"Black Hole" of medical research–Negative Results Don’t get Published – JAMA, WSJ

“Black Hole” of medical research–Negative Results Don’t get Published – JAMA, WSJ

Sat, 5 Jun 2004

“No one likes bad news. But in science, there is an ethical imperative to publish research, even if the findings aren’t what the researcher had hoped for.”

The New York Times, which tends to report even preliminary, unpublished and invalidated “positive” findings favoring drugs, on its front page, has not seen fit to report significant systemic “bad findings,” such as an Oxford University report published in the current Journal of the American Medical Association. The report provides evidence of systemic manipulation and fraudulent research reports.

Dr An-Wen Chan and an Oxford team examined 100 clinical trials and the published reports of the findings. Their analysis shows that the system of testing and reporting about drugs and surgical procedures has been corrupted by pharmaceutical industry influence. Even those studies that were not directly funded by pharmaceutical companies were found to be biased. That is because the scientists conducting these trials have ongoing financial ties to drug companies. “The most worrying aspect is that over 50 per cent of the outcomes found by the trials weren’t reported – and so can’t be included in the reviews used to assess different treatments.”

The JAMA report notes that 80% of industry sponsored trials conducted at universities such as Yale, Hopkins, and others, are reported as positive, reflecting bias.

“In almost two-thirds of these cases, the results omitted concerns over potential harmful effects. Independent researchers were just as prone to bias as those funded by industry. Crucial information, from the intensity of pain to survival rates, was either downgraded in importance or omitted from the published report.”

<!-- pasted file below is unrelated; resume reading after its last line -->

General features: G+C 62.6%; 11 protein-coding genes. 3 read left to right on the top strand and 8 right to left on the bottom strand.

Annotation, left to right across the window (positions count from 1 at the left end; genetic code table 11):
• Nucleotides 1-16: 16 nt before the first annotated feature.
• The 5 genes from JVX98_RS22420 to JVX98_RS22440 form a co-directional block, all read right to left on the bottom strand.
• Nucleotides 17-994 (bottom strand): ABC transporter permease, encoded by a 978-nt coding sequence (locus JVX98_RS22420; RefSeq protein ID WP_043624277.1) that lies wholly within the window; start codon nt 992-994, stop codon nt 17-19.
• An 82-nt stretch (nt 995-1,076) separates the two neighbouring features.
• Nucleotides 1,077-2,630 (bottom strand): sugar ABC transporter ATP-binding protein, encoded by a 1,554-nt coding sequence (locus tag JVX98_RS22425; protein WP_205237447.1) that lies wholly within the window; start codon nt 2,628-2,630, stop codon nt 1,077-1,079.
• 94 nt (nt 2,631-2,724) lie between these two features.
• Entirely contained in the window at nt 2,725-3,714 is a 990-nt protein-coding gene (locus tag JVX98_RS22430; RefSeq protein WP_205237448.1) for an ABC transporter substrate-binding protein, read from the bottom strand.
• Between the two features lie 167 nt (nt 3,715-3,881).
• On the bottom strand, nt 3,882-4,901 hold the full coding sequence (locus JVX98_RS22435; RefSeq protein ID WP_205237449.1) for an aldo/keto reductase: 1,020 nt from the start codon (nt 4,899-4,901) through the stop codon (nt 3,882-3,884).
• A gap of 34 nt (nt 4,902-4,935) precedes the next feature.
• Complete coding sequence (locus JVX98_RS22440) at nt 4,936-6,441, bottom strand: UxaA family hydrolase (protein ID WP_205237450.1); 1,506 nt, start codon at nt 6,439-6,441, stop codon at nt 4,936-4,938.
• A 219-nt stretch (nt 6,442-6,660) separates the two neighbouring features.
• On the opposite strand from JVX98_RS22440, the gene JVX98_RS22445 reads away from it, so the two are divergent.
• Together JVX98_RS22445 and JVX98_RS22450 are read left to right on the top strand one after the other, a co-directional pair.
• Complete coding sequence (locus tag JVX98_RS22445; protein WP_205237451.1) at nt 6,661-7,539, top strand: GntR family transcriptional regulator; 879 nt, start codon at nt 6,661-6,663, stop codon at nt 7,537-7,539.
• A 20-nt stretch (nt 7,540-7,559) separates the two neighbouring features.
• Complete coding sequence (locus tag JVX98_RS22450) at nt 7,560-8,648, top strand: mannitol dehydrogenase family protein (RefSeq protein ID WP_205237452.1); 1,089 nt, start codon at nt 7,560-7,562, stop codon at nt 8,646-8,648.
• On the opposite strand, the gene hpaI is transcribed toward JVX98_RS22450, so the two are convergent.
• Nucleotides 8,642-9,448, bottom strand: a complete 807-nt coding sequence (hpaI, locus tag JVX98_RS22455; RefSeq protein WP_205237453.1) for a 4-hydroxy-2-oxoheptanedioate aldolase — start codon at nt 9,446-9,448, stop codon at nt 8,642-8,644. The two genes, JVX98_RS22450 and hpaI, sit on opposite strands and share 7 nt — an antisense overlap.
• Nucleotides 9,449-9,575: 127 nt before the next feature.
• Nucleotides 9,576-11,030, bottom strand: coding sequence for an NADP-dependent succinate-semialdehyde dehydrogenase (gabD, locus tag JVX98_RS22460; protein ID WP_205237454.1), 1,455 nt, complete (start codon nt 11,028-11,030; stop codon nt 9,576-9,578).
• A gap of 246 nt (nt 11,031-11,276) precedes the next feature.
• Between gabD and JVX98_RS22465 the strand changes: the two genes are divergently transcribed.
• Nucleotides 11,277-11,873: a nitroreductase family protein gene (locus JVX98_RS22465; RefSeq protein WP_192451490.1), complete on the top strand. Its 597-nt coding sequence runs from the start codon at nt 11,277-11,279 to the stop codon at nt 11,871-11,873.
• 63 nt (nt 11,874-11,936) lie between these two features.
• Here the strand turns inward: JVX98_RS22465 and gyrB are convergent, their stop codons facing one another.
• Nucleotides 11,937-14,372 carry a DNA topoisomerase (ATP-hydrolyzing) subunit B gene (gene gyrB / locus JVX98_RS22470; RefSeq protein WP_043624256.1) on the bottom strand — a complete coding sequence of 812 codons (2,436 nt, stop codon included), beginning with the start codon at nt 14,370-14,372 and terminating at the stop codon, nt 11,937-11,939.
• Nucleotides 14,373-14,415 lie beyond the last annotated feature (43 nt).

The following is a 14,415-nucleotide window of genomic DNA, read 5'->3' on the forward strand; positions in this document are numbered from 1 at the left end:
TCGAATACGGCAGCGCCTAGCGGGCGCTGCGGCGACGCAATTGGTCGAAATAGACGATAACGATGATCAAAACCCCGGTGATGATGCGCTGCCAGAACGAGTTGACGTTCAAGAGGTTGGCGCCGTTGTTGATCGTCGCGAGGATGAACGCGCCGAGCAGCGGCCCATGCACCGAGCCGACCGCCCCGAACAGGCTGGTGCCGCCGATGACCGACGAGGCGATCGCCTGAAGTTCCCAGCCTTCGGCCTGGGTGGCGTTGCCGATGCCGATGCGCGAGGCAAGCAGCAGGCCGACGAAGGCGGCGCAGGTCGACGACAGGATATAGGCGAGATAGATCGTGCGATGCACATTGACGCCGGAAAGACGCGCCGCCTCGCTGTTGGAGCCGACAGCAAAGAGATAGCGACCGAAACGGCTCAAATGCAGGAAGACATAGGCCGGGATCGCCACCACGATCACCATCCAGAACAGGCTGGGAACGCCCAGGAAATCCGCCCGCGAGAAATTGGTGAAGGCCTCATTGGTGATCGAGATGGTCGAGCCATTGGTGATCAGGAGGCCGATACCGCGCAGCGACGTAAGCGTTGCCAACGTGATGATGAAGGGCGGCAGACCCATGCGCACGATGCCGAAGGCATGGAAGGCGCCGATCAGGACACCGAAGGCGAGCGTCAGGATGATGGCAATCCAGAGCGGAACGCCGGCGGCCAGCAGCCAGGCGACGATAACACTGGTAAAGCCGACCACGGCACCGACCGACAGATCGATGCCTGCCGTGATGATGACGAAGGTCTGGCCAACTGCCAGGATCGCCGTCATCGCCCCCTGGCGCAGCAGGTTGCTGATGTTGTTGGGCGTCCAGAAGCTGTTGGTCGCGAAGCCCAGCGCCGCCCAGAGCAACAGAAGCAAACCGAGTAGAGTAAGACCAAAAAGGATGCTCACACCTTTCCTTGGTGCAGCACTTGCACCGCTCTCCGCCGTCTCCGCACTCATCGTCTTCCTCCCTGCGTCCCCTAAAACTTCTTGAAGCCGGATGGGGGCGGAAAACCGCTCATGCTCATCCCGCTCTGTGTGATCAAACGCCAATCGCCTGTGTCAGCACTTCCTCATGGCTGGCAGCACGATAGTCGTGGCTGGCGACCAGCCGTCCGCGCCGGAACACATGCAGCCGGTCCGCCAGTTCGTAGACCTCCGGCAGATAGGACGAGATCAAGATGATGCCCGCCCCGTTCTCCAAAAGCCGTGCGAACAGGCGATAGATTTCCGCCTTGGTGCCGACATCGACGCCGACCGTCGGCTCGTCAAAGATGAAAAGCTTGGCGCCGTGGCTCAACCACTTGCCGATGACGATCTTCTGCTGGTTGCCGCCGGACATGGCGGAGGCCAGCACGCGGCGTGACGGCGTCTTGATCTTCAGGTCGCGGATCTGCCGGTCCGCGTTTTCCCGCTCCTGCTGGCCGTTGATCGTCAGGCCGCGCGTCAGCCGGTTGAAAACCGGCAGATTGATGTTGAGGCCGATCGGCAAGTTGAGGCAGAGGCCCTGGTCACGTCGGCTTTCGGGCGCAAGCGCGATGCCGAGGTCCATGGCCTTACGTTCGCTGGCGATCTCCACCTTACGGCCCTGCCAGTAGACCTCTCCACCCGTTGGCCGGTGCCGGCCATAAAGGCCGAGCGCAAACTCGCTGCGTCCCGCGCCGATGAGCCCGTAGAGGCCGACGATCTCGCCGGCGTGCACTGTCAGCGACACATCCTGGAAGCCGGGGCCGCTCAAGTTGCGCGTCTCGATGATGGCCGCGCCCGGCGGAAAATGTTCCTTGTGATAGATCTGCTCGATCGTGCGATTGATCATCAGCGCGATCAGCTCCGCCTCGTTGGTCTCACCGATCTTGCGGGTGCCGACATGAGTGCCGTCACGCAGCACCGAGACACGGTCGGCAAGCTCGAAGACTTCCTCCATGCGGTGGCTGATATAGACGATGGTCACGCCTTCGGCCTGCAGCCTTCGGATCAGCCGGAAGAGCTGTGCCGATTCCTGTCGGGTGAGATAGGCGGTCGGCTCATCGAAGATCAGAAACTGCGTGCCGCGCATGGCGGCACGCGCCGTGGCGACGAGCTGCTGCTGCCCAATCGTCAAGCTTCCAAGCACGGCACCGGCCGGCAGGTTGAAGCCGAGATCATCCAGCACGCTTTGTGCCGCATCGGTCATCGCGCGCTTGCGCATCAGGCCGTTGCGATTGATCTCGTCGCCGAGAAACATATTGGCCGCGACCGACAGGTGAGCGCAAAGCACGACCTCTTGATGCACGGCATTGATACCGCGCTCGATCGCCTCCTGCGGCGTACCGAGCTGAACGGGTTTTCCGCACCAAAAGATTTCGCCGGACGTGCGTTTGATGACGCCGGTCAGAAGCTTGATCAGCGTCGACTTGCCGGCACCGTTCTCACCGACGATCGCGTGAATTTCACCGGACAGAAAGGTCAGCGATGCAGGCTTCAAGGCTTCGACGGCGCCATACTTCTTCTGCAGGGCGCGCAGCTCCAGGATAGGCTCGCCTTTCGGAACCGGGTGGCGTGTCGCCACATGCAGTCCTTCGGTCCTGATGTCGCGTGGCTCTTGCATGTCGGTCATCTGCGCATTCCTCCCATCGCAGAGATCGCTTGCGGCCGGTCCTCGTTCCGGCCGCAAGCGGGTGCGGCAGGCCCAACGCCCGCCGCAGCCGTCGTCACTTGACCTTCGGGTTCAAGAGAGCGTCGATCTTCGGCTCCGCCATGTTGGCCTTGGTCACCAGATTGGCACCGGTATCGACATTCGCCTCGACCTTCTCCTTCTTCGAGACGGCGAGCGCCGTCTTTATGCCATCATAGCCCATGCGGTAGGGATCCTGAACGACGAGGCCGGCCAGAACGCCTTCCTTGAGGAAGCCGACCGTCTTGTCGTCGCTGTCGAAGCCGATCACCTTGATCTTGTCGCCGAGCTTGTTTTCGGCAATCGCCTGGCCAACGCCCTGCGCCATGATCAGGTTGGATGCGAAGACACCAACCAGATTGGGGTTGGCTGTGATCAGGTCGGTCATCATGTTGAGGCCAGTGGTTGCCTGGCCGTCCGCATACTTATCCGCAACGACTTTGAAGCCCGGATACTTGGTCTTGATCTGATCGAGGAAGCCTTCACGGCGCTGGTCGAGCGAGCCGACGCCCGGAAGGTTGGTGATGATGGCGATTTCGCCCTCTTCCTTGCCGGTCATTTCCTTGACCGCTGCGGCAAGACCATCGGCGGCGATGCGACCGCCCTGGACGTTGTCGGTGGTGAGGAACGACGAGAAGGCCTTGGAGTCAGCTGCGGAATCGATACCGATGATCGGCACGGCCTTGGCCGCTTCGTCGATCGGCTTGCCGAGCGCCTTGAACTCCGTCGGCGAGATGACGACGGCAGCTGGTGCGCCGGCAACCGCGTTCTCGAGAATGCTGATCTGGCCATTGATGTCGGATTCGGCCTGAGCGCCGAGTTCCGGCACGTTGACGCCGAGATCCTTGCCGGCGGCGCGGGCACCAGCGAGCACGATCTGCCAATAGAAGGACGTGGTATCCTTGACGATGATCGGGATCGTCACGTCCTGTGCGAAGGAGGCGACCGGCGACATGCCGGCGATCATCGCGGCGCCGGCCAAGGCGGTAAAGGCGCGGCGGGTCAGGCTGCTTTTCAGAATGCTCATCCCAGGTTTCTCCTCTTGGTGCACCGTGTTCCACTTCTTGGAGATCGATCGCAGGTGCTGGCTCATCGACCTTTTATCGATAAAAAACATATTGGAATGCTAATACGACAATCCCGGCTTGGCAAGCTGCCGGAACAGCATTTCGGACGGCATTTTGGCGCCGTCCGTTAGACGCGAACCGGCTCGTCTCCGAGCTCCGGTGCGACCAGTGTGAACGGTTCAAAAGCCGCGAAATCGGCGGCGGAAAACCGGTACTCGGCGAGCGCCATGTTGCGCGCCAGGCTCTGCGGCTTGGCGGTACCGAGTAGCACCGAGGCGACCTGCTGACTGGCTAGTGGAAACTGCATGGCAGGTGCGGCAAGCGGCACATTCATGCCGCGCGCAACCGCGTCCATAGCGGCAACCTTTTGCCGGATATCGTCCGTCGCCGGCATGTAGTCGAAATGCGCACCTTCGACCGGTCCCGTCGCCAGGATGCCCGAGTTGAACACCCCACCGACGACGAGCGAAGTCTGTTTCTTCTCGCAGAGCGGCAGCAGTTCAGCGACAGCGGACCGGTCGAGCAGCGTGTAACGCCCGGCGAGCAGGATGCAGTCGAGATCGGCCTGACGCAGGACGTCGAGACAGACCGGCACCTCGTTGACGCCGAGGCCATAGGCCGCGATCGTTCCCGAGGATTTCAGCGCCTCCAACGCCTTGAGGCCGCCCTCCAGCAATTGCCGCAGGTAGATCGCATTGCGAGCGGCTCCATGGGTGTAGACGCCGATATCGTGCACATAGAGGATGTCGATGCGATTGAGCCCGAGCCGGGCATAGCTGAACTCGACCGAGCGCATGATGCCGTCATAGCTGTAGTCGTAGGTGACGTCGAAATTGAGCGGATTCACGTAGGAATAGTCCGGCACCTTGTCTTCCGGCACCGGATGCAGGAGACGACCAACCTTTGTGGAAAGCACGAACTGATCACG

The Wall Street Journal also addressed the “Black Hole” of unreported scientific findings: a Finnish analysis of the cardiovascular risk from hormone-replacement therapy found that only 23 of some 200 trials submitted to regulatory authorities were published. Kay Dickersin, an epidemiologist at Brown University, found that only 30% to 50% of all studies, regardless of funding source, are eventually published.

That means that 50% to 70% of clinical trial results are negative – but the public never knows about it, nor that the products tested, may possibly be dangerous.

The medical research community and its self-regulating system is dysfunctional; failing to protect the public from hazardous drugs and medical procedures, and tainting the credibility of the scientific literature with fraudulently manipulated findings. To fill that “black hole” in medicine, New York State Attorney General Eliot Spitzer has filed a suit against GlaxoSmithKline, charging the company with fraudulently concealing the health hazards of its antidepressant, Paxil (paroxetine). As the reports in JAMA and the WSJ demonstrate, that charge is likely to be applicable to the drug industry at large.

Contact: Vera Hassner Sharav
Tel: 212-595-8974

http://www.news.telegraph.co.uk/news/main.jhtml?xml=/news/2004/05/30/nscien30.xml
Researchers ignore ‘inconvenient’ drug trial results
By Robert Matthews, Science Correspondent

The Sunday Telegraph (UK national newspaper)
(Filed: 30/05/2004)

Scientists are routinely cherry-picking the results of clinical trials so that they can present the findings that they want, a study by academics at Oxford University shows.

The research, which assessed the published results of more than 100 scientific trials, also found that inconvenient findings were often not disclosed to the public. In several cases, the stated purpose of the trial was altered as it progressed so that acceptable findings, rather than inconvenient results, could be published.

The manipulation, which contravenes official guidelines on reporting medical research, was uncovered by academics at Oxford University, led by Dr An-Wen Chan, a researcher on clinical medicine.

Dr Chan warned that the findings called into question the National Health Service’s evidence-based approach to developing medicine, in which clinical trials are used to determine whether to introduce new treatments.

“The reporting of trial outcomes is not only frequently incomplete but also biased and inconsistent with protocols,” said the team. “Published articles, as well as reviews that incorporate them, may therefore be unreliable and overestimate the benefits of an intervention.”

Suspicion about the reliability of published medical research, which has been increasing for some time, has been prompted by concern over the influence of drugs-company funding.

A recent study at the Yale School of Medicine showed that 80 per cent of clinical trials backed by drug manufacturers reported positive findings – compared to 50 per cent of those carried out by independent academics.